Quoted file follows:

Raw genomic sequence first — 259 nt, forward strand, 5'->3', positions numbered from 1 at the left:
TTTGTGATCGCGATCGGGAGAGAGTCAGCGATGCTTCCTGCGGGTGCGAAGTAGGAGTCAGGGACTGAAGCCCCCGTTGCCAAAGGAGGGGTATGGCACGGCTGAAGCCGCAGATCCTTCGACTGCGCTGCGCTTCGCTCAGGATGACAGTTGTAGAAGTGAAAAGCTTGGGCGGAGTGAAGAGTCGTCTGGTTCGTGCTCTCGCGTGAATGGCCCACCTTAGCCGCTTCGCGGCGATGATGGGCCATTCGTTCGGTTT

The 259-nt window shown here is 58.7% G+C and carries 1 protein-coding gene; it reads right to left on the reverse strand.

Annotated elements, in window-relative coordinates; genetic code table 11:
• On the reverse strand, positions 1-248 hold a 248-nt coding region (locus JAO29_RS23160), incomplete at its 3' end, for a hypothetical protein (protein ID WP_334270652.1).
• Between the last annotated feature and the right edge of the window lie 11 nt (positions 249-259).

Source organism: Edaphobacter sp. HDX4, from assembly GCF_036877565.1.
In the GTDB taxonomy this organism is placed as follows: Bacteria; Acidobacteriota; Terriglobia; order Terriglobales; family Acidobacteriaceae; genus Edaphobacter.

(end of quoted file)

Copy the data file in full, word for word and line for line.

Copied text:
Raw genomic sequence first — 259 nt, forward strand, 5'->3', positions numbered from 1 at the left:
TTTGTGATCGCGATCGGGAGAGAGTCAGCGATGCTTCCTGCGGGTGCGAAGTAGGAGTCAGGGACTGAAGCCCCCGTTGCCAAAGGAGGGGTATGGCACGGCTGAAGCCGCAGATCCTTCGACTGCGCTGCGCTTCGCTCAGGATGACAGTTGTAGAAGTGAAAAGCTTGGGCGGAGTGAAGAGTCGTCTGGTTCGTGCTCTCGCGTGAATGGCCCACCTTAGCCGCTTCGCGGCGATGATGGGCCATTCGTTCGGTTT

The 259-nt window shown here is 58.7% G+C and carries 1 protein-coding gene; it reads right to left on the reverse strand.

Annotated elements, in window-relative coordinates; genetic code table 11:
• On the reverse strand, positions 1-248 hold a 248-nt coding region (locus JAO29_RS23160), incomplete at its 3' end, for a hypothetical protein (protein ID WP_334270652.1).
• Between the last annotated feature and the right edge of the window lie 11 nt (positions 249-259).

Source organism: Edaphobacter sp. HDX4, from assembly GCF_036877565.1.
In the GTDB taxonomy this organism is placed as follows: Bacteria; Acidobacteriota; Terriglobia; order Terriglobales; family Acidobacteriaceae; genus Edaphobacter.